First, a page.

Maybe I'm just crazy. My teachers all say that I've got an active imagination. Still, I go there on nights I can't sleep, nights when all I can think of is how momma's gone, of how daddy sits at the kitchen table late into the evening, smoking his pipe and looking at her letters, letters he won't let us kids read. Maisie says she's read them before, that she knows what they say, but she won't tell us. I think she's lying. I go to the back pasture when I can't stay in my own head any longer.


To hear Maisie tell it, momma always liked the back pasture best.


I didn't know her, not like the others did. Brad and Lacey, the twins, they were seven when she died. Maisie was twelve, like I am now. I was only just three when it happened. Three's not old enough to remember much more than blurs and voices.


And they all knew her before we moved to Uvalde, before we up and left Houston cause daddy had finally found a place with some natural gas on it. Momma was pregnant with me then, and the top pianist in the state. She'd had to come back early from Fort Worth, where she was performing in the Van Cliburn competition, to help Daddy with the move. It is the one thing I can remember about her, her music, her long fingers on the piano keys.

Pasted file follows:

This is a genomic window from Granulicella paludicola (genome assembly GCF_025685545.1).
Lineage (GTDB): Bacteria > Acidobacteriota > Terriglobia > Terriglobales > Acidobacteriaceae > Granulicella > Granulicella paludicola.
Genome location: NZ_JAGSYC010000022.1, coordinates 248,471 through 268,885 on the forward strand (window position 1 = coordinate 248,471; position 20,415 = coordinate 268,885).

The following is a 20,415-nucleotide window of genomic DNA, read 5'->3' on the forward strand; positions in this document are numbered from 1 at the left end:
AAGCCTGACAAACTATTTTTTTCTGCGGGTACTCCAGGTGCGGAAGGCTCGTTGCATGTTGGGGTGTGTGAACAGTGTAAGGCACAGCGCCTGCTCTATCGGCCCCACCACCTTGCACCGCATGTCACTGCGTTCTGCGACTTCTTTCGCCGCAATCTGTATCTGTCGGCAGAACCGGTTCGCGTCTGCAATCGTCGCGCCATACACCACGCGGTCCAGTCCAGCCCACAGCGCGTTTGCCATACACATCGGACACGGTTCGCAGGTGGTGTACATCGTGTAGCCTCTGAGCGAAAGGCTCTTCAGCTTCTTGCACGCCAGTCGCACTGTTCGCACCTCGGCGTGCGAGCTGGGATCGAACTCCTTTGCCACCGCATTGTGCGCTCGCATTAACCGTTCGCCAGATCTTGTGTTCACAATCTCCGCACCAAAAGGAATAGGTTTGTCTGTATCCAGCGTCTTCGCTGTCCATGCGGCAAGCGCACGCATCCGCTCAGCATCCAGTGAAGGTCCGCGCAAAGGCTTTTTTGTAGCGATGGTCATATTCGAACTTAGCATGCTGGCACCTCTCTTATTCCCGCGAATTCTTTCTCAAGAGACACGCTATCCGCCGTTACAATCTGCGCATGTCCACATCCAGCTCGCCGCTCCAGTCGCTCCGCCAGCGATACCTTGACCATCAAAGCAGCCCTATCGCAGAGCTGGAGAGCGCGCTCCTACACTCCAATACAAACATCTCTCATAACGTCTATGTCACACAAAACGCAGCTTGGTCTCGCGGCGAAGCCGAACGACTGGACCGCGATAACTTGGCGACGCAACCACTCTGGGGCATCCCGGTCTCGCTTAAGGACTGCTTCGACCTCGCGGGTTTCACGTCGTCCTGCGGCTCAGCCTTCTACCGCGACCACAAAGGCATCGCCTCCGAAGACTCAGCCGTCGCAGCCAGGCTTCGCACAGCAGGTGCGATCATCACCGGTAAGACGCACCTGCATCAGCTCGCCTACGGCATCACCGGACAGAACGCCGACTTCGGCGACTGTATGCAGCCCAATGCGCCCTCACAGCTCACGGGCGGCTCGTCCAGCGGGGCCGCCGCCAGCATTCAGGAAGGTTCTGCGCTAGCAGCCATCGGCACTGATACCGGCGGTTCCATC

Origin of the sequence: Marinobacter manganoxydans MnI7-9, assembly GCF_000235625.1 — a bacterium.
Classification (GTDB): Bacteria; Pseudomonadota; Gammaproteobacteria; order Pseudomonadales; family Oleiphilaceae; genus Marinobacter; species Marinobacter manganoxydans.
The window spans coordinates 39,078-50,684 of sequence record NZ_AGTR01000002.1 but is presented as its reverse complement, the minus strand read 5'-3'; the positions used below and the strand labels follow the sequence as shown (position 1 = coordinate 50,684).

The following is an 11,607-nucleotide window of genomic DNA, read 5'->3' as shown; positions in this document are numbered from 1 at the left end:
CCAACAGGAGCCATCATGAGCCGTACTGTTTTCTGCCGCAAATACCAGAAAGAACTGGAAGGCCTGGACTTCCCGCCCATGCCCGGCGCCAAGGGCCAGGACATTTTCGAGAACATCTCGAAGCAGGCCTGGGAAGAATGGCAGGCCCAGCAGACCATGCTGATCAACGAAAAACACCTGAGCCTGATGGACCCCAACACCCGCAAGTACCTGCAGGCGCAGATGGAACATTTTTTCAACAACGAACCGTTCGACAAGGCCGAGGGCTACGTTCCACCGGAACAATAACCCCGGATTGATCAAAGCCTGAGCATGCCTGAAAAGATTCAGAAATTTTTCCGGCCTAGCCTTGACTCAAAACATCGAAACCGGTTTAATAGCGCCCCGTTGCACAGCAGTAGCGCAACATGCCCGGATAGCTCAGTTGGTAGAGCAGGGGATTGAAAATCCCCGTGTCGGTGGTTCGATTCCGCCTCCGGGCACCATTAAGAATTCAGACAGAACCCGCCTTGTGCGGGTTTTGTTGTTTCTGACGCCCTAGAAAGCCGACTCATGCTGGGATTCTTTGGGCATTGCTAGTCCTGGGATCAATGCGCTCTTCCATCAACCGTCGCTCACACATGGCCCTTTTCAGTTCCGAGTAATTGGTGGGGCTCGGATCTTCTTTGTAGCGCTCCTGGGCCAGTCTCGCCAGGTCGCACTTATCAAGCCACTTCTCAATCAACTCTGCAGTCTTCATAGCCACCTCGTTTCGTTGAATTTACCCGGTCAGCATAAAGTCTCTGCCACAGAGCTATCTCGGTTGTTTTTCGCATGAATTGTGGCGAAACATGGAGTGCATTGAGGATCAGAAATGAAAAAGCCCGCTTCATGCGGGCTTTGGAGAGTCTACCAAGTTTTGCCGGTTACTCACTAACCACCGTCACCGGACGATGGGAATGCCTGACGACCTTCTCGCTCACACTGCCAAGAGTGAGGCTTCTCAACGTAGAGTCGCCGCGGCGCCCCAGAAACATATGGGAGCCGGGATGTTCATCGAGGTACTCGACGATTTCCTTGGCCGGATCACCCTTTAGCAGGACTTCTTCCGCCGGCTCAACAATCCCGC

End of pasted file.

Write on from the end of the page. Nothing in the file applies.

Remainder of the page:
For a long time, they wouldn't tell me how she died.


Then, one evening, Maisie caught me on my way back to the house. I'd been in the back pasture again, listening for the music, racing through the high grass, my coyote teeth bared, my deer legs swift in the growing orange dusk. Maisie caught me by the arm, hard enough to bruise, and dragged me, thrashing, down to the clipped grass of our yard. I wasn't ready to give up the freedom of the night yet.


“Ada,” she said, real serious. “Momma got shot down there. By the pond.”


The words cracked through me like a bullet. “Got shot in the chest,” Maisie said again, then told me the story. Her eyes were glazed blank, like the sunlight on the pond on a grey winter day.